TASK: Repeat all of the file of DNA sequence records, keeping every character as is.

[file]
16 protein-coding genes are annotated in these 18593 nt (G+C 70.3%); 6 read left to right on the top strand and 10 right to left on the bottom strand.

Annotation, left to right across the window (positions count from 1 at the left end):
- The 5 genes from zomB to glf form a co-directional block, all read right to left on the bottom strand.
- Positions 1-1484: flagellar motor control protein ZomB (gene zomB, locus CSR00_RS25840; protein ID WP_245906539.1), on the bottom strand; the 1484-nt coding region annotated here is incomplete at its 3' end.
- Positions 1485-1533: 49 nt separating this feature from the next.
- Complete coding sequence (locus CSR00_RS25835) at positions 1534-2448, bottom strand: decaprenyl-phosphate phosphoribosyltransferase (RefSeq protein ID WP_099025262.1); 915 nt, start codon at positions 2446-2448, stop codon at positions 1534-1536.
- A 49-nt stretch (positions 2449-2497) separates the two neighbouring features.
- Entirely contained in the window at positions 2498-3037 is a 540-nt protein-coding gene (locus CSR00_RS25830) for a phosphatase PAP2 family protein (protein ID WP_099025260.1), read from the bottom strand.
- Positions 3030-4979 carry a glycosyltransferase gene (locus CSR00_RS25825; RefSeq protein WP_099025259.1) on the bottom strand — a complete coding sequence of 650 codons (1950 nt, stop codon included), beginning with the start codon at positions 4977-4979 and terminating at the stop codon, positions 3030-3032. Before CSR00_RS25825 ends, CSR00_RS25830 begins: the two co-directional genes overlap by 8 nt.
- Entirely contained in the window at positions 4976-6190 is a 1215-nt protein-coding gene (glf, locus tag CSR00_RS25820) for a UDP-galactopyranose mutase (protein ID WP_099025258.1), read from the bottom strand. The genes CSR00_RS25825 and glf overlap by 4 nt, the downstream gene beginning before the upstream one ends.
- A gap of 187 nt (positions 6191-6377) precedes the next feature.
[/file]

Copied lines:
16 protein-coding genes are annotated in these 18593 nt (G+C 70.3%); 6 read left to right on the top strand and 10 right to left on the bottom strand.

Annotation, left to right across the window (positions count from 1 at the left end):
- The 5 genes from zomB to glf form a co-directional block, all read right to left on the bottom strand.
- Positions 1-1484: flagellar motor control protein ZomB (gene zomB, locus CSR00_RS25840; protein ID WP_245906539.1), on the bottom strand; the 1484-nt coding region annotated here is incomplete at its 3' end.
- Positions 1485-1533: 49 nt separating this feature from the next.
- Complete coding sequence (locus CSR00_RS25835) at positions 1534-2448, bottom strand: decaprenyl-phosphate phosphoribosyltransferase (RefSeq protein ID WP_099025262.1); 915 nt, start codon at positions 2446-2448, stop codon at positions 1534-1536.
- A 49-nt stretch (positions 2449-2497) separates the two neighbouring features.
- Entirely contained in the window at positions 2498-3037 is a 540-nt protein-coding gene (locus CSR00_RS25830) for a phosphatase PAP2 family protein (protein ID WP_099025260.1), read from the bottom strand.
- Positions 3030-4979 carry a glycosyltransferase gene (locus CSR00_RS25825; RefSeq protein WP_099025259.1) on the bottom strand — a complete coding sequence of 650 codons (1950 nt, stop codon included), beginning with the start codon at positions 4977-4979 and terminating at the stop codon, positions 3030-3032. Before CSR00_RS25825 ends, CSR00_RS25830 begins: the two co-directional genes overlap by 8 nt.
- Entirely contained in the window at positions 4976-6190 is a 1215-nt protein-coding gene (glf, locus tag CSR00_RS25820) for a UDP-galactopyranose mutase (protein ID WP_099025258.1), read from the bottom strand. The genes CSR00_RS25825 and glf overlap by 4 nt, the downstream gene beginning before the upstream one ends.
- A gap of 187 nt (positions 6191-6377) precedes the next feature.